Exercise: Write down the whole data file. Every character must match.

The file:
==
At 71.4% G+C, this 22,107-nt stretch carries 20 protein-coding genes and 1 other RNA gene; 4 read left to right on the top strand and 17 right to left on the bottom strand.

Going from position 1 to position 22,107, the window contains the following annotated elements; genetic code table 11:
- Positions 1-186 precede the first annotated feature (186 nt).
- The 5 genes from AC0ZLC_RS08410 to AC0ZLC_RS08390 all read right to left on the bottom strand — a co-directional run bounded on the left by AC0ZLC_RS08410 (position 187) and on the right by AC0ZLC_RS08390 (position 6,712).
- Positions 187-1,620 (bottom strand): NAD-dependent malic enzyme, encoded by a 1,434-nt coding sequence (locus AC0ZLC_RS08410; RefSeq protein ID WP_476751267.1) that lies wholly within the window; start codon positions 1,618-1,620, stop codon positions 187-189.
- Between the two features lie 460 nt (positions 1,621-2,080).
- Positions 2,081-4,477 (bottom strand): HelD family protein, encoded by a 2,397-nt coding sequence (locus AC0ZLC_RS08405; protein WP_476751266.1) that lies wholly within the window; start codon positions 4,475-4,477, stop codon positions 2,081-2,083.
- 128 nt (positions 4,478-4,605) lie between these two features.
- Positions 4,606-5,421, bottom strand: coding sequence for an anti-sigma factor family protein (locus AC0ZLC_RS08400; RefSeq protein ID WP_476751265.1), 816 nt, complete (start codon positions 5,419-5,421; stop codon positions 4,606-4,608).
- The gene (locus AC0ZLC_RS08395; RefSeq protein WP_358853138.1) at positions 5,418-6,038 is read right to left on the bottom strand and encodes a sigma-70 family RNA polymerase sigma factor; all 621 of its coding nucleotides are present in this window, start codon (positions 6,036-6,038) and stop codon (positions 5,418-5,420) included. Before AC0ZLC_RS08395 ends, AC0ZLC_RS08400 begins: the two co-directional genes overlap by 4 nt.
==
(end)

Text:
At 71.4% G+C, this 22,107-nt stretch carries 20 protein-coding genes and 1 other RNA gene; 4 read left to right on the top strand and 17 right to left on the bottom strand.

Going from position 1 to position 22,107, the window contains the following annotated elements; genetic code table 11:
- Positions 1-186 precede the first annotated feature (186 nt).
- The 5 genes from AC0ZLC_RS08410 to AC0ZLC_RS08390 all read right to left on the bottom strand — a co-directional run bounded on the left by AC0ZLC_RS08410 (position 187) and on the right by AC0ZLC_RS08390 (position 6,712).
- Positions 187-1,620 (bottom strand): NAD-dependent malic enzyme, encoded by a 1,434-nt coding sequence (locus AC0ZLC_RS08410; RefSeq protein ID WP_476751267.1) that lies wholly within the window; start codon positions 1,618-1,620, stop codon positions 187-189.
- Between the two features lie 460 nt (positions 1,621-2,080).
- Positions 2,081-4,477 (bottom strand): HelD family protein, encoded by a 2,397-nt coding sequence (locus AC0ZLC_RS08405; protein WP_476751266.1) that lies wholly within the window; start codon positions 4,475-4,477, stop codon positions 2,081-2,083.
- 128 nt (positions 4,478-4,605) lie between these two features.
- Positions 4,606-5,421, bottom strand: coding sequence for an anti-sigma factor family protein (locus AC0ZLC_RS08400; RefSeq protein ID WP_476751265.1), 816 nt, complete (start codon positions 5,419-5,421; stop codon positions 4,606-4,608).
- The gene (locus AC0ZLC_RS08395; RefSeq protein WP_358853138.1) at positions 5,418-6,038 is read right to left on the bottom strand and encodes a sigma-70 family RNA polymerase sigma factor; all 621 of its coding nucleotides are present in this window, start codon (positions 6,036-6,038) and stop codon (positions 5,418-5,420) included. Before AC0ZLC_RS08395 ends, AC0ZLC_RS08400 begins: the two co-directional genes overlap by 4 nt.